It Might Be An Eventful Week For Philadelphia

The Philadelphia Orchestra Association (POA) is entering the next stage in their will-we, won’t-we future. If you haven’t been keeping tabs over the past few weeks, here is what has been going on: the musicians’ union filed a request to verify the POA’s current financial condition, the POA submitted an objection to that request, and organization’s strategic plan was made available…

According to the Philadelphia Inquirer’s Peter Dobrin, the goal of the union’s motion is pretty simple; they want to see if the POA’s claims surrounding its endowment by way of their pension are on the up and up. To that end, they’ve requested access to “any faxes, emails, texts, or instant messages – to and from senior management on matters relating to the musicians’ contract, pension, endowment, or projections for the future viability of the orchestra.”

According to Dobrin, the POA’s response was to file an objection under the guise that granting the request would cost too much and simply be too much trouble right now.

[sws_blockquote_endquote align=”left” cite=”Arts Watch, 7/17/2011:″ quotestyle=”style05″]Allowing such voluminous and burdensome discovery would be prohibitively costly and disruptive at a critical time in these Chapter 11 Cases, and would be detrimental to the Debtors’ [Association’s] estates. Indeed, the benefit to the Fund is greatly outweighed by the harm suffered by the Debtors.” [/sws_blockquote_endquote]

Why would the musicians’ union want to examine that much information? Simple; they want to verify the status of endowment restrictions and to determine if anyone within the POA leadership is trying to play fast and loose with the organization’s finances. In a nutshell, they want to see if anyone is double-dealing.

Whether or not the union’s request rises to the level of “burdensome discovery” will likely reside with Judge Eric L. Frank, who is overseeing the POA bankruptcy and is hearing both sides on Thursday, July 21, 2011.

It will be interesting to see if the judge asks the POA how much they estimate the discovery process would actually cost and then compare that aside current expenses and cost estimates for the bankruptcy proceedings.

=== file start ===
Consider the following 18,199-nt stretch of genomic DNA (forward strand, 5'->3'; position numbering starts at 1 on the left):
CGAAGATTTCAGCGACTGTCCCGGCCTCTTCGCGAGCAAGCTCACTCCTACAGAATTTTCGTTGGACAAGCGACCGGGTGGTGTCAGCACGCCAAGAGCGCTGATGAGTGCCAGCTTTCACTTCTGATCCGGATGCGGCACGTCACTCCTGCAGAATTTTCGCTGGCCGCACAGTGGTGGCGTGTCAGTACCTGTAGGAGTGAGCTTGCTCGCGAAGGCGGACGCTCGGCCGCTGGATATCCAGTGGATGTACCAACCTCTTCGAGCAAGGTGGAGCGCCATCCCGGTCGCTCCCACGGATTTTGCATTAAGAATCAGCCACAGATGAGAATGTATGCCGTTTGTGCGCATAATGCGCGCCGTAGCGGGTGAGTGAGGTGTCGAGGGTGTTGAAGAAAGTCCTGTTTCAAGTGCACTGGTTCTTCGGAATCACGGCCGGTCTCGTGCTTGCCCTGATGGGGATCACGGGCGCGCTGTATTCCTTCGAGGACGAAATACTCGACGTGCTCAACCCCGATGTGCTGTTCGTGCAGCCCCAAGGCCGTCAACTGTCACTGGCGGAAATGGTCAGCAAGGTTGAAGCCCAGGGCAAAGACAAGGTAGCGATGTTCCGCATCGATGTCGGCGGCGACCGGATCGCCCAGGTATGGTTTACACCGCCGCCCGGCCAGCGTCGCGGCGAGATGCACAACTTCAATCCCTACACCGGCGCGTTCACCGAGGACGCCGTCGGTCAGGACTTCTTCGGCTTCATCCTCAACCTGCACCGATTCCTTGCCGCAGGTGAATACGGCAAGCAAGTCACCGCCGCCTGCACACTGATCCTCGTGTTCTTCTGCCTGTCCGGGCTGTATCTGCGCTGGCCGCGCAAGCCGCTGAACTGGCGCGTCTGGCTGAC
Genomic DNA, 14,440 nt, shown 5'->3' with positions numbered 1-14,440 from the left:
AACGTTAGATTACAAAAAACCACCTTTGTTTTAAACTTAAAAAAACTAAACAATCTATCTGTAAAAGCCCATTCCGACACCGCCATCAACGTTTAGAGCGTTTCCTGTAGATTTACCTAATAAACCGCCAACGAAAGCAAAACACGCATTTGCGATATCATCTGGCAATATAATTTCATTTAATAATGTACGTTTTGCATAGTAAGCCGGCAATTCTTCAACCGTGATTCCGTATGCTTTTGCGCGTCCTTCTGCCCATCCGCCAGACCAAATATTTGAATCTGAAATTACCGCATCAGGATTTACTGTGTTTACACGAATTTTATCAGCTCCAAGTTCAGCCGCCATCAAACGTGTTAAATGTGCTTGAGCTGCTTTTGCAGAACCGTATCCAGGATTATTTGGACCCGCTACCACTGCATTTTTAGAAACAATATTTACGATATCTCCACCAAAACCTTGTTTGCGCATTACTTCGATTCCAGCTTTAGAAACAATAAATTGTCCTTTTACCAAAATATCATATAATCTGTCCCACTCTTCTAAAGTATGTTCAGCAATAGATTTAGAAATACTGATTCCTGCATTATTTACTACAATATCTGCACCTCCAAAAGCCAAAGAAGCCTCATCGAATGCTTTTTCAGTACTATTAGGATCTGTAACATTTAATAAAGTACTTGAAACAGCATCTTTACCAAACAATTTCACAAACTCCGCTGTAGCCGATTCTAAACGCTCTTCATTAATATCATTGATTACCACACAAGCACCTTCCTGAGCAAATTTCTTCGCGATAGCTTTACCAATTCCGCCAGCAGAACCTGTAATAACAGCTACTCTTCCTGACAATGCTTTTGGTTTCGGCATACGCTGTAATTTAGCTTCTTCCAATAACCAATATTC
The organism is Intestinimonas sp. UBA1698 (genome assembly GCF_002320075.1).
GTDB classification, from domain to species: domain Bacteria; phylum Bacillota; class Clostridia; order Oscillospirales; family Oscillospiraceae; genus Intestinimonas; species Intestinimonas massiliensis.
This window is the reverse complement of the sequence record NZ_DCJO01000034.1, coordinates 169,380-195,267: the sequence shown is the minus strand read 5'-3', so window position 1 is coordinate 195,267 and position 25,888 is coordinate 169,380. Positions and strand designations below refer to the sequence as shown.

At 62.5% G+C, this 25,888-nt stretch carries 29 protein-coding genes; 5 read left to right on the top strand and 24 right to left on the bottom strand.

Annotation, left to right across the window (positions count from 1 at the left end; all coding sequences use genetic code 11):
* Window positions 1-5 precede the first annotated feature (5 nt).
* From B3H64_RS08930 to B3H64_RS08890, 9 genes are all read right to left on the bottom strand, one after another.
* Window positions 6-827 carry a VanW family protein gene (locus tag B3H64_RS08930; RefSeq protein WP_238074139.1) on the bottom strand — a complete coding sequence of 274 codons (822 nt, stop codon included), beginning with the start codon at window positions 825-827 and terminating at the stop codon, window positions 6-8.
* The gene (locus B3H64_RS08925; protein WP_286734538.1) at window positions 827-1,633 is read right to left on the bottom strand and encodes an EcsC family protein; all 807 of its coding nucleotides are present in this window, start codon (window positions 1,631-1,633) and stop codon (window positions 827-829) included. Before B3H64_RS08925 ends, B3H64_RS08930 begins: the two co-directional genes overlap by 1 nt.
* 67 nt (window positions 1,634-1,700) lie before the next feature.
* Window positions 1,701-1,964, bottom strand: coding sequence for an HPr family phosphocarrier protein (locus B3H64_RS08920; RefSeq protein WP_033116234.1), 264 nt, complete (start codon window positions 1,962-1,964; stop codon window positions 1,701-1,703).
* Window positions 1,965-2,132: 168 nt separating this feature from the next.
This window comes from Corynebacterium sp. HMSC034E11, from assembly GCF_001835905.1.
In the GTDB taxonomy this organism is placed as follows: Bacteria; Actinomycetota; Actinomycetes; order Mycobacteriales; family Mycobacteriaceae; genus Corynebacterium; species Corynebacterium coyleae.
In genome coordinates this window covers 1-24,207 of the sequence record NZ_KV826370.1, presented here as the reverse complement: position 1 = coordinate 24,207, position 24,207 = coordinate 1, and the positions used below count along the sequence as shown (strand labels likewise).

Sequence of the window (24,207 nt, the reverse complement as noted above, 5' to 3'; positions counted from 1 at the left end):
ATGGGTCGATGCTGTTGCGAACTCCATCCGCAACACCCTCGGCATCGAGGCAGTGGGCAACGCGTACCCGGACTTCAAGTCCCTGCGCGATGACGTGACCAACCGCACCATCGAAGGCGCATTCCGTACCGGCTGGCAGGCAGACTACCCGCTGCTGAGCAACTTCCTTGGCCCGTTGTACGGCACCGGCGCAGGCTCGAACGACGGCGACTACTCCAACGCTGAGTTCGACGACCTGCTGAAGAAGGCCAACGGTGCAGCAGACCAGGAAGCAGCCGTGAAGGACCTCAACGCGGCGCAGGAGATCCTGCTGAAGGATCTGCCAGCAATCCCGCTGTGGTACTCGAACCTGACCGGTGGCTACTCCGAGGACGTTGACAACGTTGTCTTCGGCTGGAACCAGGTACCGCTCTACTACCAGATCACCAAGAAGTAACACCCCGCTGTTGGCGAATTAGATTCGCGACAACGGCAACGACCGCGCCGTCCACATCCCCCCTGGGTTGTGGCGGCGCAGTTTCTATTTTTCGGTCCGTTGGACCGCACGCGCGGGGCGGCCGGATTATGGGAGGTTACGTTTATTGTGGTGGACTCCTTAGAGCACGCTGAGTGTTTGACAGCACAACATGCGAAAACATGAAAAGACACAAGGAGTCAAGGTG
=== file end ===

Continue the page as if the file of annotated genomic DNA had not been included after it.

The important item you need to walk away from in all of this is the POA’s bankruptcy request is ultimately all about the musicians’ pension plan and the POA’s goal of using bankruptcy as means for removing their financial obligation to the pension without having any impact on their endowment or other assets.

In the meantime, if you really want to dig into the Philly situation then settle down for some light reading with the POA’s 69 page strategic plan, which was made available online in pdf format late last week (thanks again to Dobrin at the Philly Inquirer). I haven’t gone all the way through it myself yet but will dive in after Thursday’s hearing. [ilink url=”” style=”download”]Download POA Strategic Plan[/ilink]

About Drew McManus

"I hear that every time you show up to work with an orchestra, people get fired." Those were the first words out of an executive's mouth after her board chair introduced us. That executive is now a dear colleague and friend but the day that consulting contract began with her orchestra, she was convinced I was a hatchet-man brought in by the board to clean house.

I understand where the trepidation comes from as a great deal of my consulting and technology provider work for arts organizations involves due diligence, separating fact from fiction, interpreting spin, as well as performance review and oversight. So yes, sometimes that work results in one or two individuals "aggressively embracing career change" but far more often than not, it reinforces and clarifies exactly what works and why.

In short, it doesn't matter if you know where all the bodies are buried if you can't keep your own clients out of the ground, and I'm fortunate enough to say that for more than 15 years, I've done exactly that for groups of all budget size from Qatar to Kathmandu.

For fun, I write a daily blog about the orchestra business, provide a platform for arts insiders to speak their mind, keep track of what people in this business get paid, help write a satirical cartoon about orchestra life, hack the arts, and love a good coffee drink.

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0 thoughts on “It Might Be An Eventful Week For Philadelphia”

  1. Drew,

    Your analysis seems to be about a pension plan in the singular, which I presume is the AFM-EP Plan. However, aren’t numerous current and former members of the Philadelphia Orchestra vested in two pension plans, both of which could be impacted by a bankruptcy order covering future pension liability and funding obligations?

    • I haven’t read much about the pension plan prior to the POA joining the AFM-EP plan but that’s certainly a possibility. Likewise, I haven’t seen any figures regarding how much the former pension plan has impacted the current financial conditions vis-a-vis the bankruptcy filing. But that’s a good question nonetheless.

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